The WBA is reportedly demanding a fight between "super" heavyweight champion Wladimir Klitschko and "regular" titleholder Alexander Povetkin, with BoxingScene.com saying that the sanctioning body has ordered the fight to happen by February 26, with a January 17 cutoff for negotiations. If a fight can't be made by then, the match would go to purse bid.
It's good news for obvious reasons. It's a fight that needs to happen, and should have already happened by now. Povetkin, 33, has twice bailed on past signed dates to face Klitschko, 36. The first time they were supposed to meet was in December 2008. Povetkin pulled out, leaving Klitschko to face washed-up Hasim Rahman. In 2009, Povetkin skipped out again, and Wladimir beat Ruslan Chagaev instead.
Since then, Povetkin (25-0, 17 KO) has led something of a charmed heavyweight existence. After beating Eddie Chambers to earn that 2008 fight with Klitschko, Povetkin hired Teddy Atlas as a trainer, and Atlas made the much-criticized move to drastically scale back Povetkin's competition, leading to fights against the likes of Teke Oruh, Leo Nolan, Jason Estrada, Javier Mora, and Nicolai Firtha.
In 2011, after David Haye dropped the WBA "regular" title in a fight with Klitschko, Povetkin was given a chance to fight for the vacant secondary belt against Chagaev, winning handily. That win led to defenses against Cedric Boswell, an overmatched American; Marco Huck, a cruiserweight titlist who gave Povetkin all he could handle; and most farcically, a nearly 40-year-old version of Rahman, who was out of shape and presented even less challenge than was expected.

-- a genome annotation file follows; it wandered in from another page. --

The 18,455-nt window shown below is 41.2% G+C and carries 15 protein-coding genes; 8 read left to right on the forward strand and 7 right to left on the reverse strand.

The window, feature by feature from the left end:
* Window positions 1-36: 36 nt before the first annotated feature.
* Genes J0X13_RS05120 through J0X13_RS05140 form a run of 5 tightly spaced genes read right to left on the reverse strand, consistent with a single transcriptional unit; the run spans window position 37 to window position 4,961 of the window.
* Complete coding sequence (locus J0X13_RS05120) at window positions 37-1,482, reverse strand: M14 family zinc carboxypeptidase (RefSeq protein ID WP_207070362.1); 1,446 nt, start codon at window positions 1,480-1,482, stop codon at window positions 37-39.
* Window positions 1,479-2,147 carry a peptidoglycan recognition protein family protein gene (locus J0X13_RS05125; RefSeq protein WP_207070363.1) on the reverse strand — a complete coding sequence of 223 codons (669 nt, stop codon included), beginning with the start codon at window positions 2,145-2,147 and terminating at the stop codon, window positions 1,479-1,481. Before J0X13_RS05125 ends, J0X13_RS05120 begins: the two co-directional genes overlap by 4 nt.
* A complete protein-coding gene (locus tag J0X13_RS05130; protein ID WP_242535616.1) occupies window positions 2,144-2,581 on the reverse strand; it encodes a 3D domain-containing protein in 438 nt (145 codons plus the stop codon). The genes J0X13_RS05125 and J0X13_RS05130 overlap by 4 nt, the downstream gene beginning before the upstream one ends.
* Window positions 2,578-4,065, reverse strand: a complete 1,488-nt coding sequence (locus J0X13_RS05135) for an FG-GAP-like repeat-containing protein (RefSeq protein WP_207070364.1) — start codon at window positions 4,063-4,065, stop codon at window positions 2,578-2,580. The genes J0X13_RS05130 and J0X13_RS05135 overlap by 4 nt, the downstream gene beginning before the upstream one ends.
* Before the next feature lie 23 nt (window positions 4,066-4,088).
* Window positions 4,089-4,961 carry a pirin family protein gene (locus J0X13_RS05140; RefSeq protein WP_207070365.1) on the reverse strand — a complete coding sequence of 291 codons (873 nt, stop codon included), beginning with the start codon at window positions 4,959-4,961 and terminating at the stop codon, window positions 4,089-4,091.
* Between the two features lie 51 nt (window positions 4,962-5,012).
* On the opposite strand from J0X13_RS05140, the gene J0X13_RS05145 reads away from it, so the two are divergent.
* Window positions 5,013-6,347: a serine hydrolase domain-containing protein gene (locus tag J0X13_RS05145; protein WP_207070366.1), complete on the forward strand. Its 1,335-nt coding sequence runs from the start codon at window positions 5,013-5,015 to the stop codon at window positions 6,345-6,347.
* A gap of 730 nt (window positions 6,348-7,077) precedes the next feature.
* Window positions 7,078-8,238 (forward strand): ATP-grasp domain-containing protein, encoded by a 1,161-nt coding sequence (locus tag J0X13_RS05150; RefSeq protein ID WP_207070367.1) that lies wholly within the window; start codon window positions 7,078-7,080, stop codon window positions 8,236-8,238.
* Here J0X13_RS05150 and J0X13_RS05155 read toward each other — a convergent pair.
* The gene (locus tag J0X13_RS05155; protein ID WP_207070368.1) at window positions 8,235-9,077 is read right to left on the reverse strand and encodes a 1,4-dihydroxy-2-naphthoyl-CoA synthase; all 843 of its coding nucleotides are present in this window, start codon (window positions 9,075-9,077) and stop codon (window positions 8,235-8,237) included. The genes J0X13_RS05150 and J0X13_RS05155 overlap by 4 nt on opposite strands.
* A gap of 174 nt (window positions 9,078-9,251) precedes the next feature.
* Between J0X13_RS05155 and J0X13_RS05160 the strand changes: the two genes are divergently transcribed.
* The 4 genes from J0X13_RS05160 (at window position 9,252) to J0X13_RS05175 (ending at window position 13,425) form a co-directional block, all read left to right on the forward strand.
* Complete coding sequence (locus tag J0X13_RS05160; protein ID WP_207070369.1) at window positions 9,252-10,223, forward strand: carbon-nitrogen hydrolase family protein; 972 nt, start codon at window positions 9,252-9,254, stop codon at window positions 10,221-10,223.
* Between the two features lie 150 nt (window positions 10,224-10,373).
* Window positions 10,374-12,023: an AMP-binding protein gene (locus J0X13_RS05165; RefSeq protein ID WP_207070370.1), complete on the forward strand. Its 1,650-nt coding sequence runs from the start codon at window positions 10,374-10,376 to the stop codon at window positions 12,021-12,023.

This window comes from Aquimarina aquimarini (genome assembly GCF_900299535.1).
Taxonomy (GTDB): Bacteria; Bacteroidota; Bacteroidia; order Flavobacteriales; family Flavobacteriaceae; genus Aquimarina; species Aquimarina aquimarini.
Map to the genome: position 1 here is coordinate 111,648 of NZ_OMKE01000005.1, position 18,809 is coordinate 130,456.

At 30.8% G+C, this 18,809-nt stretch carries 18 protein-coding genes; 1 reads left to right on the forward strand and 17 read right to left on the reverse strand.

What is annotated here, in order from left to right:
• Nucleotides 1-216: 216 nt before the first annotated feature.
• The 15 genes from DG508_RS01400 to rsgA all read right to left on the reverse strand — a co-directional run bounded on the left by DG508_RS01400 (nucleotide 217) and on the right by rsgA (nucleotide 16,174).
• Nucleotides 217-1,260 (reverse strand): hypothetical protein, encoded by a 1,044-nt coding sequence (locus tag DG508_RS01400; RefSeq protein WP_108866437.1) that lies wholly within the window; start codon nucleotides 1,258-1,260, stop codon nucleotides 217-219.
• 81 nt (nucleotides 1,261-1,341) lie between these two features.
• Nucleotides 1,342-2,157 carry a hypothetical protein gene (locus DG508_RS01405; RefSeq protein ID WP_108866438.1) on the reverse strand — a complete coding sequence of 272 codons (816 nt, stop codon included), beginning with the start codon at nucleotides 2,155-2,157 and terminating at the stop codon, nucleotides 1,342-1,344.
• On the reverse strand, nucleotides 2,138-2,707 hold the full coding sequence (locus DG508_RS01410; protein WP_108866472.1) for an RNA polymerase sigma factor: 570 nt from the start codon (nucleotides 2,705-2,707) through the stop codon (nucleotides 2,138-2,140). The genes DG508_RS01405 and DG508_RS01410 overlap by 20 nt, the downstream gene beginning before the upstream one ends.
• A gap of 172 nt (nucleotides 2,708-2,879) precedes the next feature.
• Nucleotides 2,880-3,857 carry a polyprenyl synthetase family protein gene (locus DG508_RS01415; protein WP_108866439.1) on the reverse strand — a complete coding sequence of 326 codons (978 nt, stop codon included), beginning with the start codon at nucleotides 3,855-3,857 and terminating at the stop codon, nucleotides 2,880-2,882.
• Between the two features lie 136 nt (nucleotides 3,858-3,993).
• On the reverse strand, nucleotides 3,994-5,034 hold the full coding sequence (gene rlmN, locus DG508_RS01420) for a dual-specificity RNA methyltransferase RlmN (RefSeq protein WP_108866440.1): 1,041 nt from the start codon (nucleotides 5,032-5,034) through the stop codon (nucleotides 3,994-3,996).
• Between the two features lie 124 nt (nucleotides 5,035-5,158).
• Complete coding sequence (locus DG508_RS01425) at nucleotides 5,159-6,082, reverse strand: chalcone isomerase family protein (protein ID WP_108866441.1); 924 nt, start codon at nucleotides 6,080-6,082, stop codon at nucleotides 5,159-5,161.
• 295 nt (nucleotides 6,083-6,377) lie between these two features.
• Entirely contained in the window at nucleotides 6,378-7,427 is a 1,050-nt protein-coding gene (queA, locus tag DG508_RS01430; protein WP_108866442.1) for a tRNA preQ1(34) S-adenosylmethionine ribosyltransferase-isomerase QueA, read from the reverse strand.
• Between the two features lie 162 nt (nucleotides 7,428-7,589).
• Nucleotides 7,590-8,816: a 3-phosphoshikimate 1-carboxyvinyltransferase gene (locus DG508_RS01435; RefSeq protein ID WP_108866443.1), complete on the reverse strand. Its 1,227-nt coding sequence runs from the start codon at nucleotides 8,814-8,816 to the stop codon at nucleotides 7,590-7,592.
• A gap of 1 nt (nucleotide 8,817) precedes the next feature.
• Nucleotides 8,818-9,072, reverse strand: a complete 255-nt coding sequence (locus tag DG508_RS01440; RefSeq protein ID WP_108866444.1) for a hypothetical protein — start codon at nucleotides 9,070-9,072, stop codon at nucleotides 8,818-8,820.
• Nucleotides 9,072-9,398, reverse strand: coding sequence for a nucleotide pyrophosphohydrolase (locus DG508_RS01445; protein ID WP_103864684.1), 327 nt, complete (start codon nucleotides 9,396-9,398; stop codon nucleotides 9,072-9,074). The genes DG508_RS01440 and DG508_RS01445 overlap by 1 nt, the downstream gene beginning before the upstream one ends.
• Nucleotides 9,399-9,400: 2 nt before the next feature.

For Povetkin, it's a fight that has to happen because, simply put, it's time for him to take this risk. At 33, he's not going to get better, any more popular, or whatever else someone might have hoped he would be before facing Wladimir.
But for Klitschko (59-3, 50 KO), it's a fight that has to happen because there's just nobody else for him to fight. Povetkin, an unbeaten titleholder (no matter how bogus) with a great amateur pedigree, is a far better opponent than anyone Wladimir ran over in 2012. Badly faded former cruiserweight champion Jean-Marc Mormeck was out of his depth in every way (perhaps the only major heavyweight fight of 2012 that rivaled Povetkin-Rahman for sorriness), Tony Thompson didn't even seem like he wanted to be there, and Mariusz Wach was tough and game, but also in over his very large head.
There are really no challenges left for Wladimir -- or even older brother Vitali -- so the best that can be done is match them with the toughest opponents out there. That did not happen in 2012 for either of the Klitschkos, with by far the best fight for either of them being Vitali's win over Dereck Chisora in February, which quickly became more memorable for the post-fight press conference antics between Chisora and fellow attention seeker David Haye.
Povetkin is the type of fighter that Wladimir and Vitali should be facing with what's left of their time in the sport. Neither has shied from facing the tougher "other" competition out there, nor have either of them been truly challenged in years. Povetkin may not offer any more resistance than anyone else has, but it's at least attractive on paper and more than "Klitschko vs Random Challenger #47."
It's time for Klitschko-Povetkin. Hopefully, both sides agree.